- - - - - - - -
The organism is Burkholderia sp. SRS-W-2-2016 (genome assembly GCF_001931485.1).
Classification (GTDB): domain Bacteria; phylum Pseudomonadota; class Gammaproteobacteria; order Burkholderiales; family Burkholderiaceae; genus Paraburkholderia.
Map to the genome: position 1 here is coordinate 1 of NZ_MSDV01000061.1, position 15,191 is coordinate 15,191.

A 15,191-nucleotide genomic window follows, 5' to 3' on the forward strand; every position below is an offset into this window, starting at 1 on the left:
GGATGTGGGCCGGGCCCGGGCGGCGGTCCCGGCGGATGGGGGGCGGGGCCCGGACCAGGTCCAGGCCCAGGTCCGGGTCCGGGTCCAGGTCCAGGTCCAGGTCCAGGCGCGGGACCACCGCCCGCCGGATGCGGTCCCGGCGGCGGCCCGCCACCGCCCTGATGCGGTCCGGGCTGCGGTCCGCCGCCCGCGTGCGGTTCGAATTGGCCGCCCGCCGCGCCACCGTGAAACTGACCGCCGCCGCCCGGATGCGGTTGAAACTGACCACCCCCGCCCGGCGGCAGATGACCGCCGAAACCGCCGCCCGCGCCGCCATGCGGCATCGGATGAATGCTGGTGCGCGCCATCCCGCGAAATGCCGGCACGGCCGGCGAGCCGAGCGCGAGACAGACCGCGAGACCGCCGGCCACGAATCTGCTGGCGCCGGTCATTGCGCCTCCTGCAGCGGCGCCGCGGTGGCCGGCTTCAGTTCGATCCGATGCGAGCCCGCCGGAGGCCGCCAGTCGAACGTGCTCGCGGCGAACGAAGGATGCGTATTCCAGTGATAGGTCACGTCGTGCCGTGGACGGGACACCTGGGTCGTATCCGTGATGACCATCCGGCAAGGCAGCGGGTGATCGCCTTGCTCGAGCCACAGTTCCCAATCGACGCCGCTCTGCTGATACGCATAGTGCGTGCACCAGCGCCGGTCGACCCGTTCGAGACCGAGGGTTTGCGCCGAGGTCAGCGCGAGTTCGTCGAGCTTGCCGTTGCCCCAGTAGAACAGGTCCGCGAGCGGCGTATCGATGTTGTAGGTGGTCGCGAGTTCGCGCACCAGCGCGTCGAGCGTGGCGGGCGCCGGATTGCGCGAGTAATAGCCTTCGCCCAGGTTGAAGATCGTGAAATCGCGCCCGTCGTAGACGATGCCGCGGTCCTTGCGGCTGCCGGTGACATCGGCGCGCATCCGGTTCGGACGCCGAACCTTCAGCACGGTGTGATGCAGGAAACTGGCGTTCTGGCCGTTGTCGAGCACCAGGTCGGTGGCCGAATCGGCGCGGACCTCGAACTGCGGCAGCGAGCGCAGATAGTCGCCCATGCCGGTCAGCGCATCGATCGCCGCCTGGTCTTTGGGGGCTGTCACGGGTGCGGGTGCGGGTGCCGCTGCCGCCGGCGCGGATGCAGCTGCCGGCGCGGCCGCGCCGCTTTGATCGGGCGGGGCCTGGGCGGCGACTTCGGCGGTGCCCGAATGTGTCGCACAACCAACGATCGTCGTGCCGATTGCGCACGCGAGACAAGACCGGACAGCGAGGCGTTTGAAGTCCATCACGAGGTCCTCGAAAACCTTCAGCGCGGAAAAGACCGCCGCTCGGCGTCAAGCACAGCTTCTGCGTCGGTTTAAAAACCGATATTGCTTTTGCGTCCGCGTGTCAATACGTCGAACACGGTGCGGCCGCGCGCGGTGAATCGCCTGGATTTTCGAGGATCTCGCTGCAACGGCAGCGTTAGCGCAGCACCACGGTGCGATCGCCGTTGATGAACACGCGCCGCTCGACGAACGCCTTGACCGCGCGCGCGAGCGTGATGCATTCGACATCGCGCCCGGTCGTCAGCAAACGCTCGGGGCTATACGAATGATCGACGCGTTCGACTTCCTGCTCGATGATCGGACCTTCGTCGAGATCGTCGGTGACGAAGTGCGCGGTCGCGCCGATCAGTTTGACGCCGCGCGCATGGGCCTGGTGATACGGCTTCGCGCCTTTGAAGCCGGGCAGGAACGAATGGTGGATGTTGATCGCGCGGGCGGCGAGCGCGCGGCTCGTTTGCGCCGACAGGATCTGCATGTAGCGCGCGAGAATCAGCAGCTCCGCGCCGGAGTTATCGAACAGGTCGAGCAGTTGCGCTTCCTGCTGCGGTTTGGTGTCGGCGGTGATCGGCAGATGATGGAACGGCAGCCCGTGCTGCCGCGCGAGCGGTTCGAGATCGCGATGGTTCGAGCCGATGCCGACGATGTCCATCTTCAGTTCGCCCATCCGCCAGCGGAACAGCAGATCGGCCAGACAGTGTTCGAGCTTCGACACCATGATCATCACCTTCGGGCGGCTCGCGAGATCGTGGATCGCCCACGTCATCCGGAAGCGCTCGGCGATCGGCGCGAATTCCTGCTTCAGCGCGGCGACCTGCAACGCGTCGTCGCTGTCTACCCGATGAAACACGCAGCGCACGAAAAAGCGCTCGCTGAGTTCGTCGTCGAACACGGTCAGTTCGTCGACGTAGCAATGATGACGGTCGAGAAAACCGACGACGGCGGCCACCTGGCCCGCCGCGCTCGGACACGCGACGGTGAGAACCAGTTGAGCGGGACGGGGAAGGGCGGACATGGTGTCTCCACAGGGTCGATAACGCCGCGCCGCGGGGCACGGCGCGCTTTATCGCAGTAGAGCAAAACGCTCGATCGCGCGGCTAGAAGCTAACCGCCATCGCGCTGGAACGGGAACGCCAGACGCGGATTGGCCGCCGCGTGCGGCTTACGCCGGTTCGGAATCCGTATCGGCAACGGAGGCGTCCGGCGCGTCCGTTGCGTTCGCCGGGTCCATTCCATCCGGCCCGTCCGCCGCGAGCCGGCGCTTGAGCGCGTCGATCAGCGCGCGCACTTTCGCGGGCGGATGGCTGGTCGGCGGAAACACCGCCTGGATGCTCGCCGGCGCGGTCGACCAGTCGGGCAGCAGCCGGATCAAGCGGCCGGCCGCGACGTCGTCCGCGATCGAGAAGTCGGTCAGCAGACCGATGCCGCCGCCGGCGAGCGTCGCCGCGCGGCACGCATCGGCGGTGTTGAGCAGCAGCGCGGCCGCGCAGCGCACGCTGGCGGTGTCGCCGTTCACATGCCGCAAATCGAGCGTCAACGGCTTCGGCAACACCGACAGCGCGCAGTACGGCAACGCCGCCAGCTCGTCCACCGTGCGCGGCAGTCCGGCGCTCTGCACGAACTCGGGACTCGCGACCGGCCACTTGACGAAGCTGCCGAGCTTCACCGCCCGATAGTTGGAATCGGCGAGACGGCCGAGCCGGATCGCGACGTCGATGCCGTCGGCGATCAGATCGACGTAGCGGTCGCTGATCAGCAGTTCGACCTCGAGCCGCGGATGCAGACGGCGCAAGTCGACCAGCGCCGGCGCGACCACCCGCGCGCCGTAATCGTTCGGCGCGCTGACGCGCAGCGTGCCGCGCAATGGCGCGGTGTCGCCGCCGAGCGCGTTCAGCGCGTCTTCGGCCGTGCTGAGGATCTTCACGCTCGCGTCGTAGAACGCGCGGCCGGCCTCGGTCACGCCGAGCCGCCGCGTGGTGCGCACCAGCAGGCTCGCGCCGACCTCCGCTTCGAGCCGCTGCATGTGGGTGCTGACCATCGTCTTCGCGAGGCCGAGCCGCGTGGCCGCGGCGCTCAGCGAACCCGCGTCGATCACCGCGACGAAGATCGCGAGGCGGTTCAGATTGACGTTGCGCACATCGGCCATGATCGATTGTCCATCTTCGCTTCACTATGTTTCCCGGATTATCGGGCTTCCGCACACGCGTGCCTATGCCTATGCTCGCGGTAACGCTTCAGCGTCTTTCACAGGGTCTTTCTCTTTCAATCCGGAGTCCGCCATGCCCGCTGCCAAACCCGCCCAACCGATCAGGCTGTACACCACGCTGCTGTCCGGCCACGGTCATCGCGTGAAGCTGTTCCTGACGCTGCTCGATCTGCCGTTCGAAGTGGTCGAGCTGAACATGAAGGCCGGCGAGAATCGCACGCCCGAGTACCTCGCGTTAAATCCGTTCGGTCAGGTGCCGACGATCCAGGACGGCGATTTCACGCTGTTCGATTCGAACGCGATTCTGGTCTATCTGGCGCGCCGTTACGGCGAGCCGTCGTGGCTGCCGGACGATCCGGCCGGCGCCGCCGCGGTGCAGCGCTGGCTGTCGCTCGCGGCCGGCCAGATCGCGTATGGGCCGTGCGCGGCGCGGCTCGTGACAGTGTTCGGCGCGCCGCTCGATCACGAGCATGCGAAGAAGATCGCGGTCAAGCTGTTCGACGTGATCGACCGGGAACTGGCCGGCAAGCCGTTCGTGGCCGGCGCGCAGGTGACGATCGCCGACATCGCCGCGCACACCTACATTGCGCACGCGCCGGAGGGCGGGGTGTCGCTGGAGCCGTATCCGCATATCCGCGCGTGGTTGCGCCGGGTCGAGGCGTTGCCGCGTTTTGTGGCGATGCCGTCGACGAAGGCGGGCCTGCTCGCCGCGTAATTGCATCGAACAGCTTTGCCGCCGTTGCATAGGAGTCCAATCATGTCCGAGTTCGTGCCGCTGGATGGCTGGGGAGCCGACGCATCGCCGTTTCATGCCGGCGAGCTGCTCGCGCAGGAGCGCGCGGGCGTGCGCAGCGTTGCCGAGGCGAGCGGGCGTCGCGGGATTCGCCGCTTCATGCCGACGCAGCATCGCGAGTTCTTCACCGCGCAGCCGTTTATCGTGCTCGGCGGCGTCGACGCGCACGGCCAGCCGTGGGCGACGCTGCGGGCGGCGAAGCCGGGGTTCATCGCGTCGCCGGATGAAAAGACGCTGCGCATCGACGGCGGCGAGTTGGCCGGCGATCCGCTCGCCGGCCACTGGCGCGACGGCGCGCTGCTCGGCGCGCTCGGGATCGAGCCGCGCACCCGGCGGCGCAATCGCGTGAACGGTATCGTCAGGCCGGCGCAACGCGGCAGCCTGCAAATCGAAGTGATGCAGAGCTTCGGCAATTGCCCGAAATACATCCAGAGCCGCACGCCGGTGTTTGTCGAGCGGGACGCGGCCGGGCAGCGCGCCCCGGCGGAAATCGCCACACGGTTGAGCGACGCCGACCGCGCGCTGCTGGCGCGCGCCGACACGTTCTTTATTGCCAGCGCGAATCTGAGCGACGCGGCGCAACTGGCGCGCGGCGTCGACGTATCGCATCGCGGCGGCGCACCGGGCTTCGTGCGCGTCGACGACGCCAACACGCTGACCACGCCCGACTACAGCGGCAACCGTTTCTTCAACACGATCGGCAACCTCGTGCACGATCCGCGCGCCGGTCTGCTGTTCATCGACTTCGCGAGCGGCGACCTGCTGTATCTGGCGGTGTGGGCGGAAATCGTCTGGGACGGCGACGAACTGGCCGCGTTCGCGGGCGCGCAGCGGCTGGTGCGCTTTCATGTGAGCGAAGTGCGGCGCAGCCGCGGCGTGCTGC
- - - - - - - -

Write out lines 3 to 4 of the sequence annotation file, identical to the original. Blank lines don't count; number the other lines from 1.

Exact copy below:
Map to the genome: position 1 here is coordinate 1 of NZ_MSDV01000061.1, position 15,191 is coordinate 15,191.

A 15,191-nucleotide genomic window follows, 5' to 3' on the forward strand; every position below is an offset into this window, starting at 1 on the left: